Whether you’re just cutting your teeth in the promotional products business or you’ve established a legacy of success, chances are you could use a good word of advice now and then. Studies have found that professional mentoring results in positive outcomes such as greater perceived career success, increased connectedness to the organization or business and better job performance. Johanna Gottlieb, vice president of Midwest sales at New York City-based distributor Axis Promotions (PPAI 159158), also supervises the mentoring program for industry peer group PromoKitchen.

Gottlieb spoke with PPB about the importance of mentoring within the industry and the benefits for both mentees and mentors.

PPB  How does working with a mentor improve one’s business skills in this industry

Gottlieb There are so many benefits to working with a mentor. You can learn a lot about networking directly from that one connection; networking with your mentor or mentee enables you to learn about their colleagues and supplier partners. Refining your networking skills is important to professional growth. 

You can also use the mentor relationship to tackle your weaknesses. Talking to a mentor can help you learn about how to best use your strengths and overcome weak areas or how to work around them. Additionally, this is a natural way to increase d opamine levels in your body. Dopamine motivates you to work hard so that you can achieve the satisfaction of reaching that goal. It also keeps you mentally alert and helps you focus. Who doesn’t love feeling better?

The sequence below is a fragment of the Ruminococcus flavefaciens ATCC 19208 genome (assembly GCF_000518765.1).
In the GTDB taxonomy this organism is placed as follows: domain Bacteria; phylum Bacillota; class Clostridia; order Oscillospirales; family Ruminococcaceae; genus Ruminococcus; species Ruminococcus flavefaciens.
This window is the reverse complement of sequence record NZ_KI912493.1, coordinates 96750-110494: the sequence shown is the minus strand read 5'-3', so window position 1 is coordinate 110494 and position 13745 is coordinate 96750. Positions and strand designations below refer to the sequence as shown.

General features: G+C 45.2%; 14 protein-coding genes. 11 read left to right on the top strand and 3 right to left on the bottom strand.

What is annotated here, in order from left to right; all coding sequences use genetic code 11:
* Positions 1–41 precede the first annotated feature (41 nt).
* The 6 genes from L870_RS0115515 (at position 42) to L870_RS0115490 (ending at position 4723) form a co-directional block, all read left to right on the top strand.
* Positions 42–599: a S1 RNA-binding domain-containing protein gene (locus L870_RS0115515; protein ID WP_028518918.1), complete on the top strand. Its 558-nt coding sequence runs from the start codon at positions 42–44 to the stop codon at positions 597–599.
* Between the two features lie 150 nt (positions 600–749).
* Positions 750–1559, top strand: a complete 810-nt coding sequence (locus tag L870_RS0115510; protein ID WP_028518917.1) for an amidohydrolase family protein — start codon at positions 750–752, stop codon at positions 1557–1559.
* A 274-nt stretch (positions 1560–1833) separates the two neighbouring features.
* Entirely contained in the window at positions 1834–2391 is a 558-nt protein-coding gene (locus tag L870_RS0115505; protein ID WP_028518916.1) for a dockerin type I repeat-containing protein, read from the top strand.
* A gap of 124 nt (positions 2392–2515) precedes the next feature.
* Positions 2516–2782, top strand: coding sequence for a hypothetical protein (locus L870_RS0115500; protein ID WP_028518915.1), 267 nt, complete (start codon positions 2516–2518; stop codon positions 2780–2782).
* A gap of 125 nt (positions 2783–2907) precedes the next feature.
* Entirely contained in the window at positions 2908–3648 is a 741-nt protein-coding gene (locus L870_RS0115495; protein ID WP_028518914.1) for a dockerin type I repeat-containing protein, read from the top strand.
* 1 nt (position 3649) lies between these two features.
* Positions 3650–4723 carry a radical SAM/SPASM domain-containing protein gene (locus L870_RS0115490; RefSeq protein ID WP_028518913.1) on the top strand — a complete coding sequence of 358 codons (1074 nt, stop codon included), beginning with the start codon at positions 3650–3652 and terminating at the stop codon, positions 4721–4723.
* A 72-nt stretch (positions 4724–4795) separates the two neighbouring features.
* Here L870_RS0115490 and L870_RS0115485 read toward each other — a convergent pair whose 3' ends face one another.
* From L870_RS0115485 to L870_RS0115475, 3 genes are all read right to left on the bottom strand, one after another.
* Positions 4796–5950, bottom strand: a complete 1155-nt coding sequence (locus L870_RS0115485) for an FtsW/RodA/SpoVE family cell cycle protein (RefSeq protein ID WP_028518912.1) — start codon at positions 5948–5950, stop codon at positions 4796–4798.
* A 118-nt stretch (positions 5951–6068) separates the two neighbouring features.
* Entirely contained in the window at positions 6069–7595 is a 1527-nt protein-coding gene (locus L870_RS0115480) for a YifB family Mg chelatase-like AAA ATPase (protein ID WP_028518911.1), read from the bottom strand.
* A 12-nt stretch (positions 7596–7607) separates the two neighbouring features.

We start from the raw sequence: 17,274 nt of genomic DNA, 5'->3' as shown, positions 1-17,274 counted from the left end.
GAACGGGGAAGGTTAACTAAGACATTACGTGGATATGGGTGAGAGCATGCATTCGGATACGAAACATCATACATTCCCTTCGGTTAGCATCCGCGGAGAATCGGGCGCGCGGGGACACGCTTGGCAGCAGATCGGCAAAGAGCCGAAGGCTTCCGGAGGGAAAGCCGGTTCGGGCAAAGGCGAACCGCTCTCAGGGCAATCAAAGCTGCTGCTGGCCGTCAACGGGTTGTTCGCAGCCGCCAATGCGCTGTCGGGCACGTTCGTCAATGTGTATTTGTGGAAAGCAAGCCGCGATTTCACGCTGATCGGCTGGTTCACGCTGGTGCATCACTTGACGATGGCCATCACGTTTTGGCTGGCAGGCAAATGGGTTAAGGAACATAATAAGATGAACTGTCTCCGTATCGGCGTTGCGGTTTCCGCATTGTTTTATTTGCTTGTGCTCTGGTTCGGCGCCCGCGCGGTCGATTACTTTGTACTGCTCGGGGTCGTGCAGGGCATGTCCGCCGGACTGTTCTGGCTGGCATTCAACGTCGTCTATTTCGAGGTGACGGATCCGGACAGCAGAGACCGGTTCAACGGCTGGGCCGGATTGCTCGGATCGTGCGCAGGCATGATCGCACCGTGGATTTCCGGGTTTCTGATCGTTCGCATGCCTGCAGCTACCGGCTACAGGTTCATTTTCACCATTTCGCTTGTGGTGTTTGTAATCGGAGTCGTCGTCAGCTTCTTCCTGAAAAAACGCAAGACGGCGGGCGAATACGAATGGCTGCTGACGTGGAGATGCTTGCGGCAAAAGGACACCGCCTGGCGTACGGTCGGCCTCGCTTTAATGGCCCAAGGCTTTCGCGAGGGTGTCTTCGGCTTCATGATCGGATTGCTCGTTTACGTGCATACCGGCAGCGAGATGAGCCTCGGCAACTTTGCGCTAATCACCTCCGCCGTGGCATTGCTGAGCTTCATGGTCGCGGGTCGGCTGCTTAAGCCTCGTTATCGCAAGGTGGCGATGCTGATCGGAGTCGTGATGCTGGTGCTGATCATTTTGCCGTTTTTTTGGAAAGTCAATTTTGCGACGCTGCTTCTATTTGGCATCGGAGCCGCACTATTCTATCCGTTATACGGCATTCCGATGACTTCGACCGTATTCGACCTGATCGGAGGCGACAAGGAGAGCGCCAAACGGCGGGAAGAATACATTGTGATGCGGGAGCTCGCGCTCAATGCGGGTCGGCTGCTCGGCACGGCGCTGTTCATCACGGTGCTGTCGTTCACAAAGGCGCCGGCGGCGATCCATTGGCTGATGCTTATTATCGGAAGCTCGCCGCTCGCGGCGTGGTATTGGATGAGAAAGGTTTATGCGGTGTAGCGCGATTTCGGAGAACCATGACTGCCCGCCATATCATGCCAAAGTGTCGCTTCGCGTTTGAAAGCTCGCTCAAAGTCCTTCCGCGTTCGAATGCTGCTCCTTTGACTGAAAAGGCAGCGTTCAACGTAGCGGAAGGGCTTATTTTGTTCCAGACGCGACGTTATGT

PPB Conversely, how can being a mentor improve a veteran industry member’s approach to selling and consultation?

Gottlieb  In the PromoKitchen program we are continuously reminding mentors that they can learn so much from their mentees. Our industry has changed so much in the past two decades. A mentor who has been in the industry a long time can absolutely learn from a fresh-faced mentee. They may have different perspectives on prospecting and client approach, and they can both learn from one another.

PPB What is the ideal amount of time to spend on a mentoring relationship? What kinds of issues or questions should a mentor be prepared to address?

Gottlieb The amount of time involved is really up to the mentor and mentee. Personally, I feel 30 to 45 minutes at a set time every two weeks is good. We run our program for six months, and when it is over, participants are welcome to continue the relationship as they see fit.

Many “alumni” of the program tell us that they met their mentor or mentee at a show or event. It is so rewarding to hear about genuine connections that last. 

PPB What kinds of issues or questions should a mentor be prepared to address?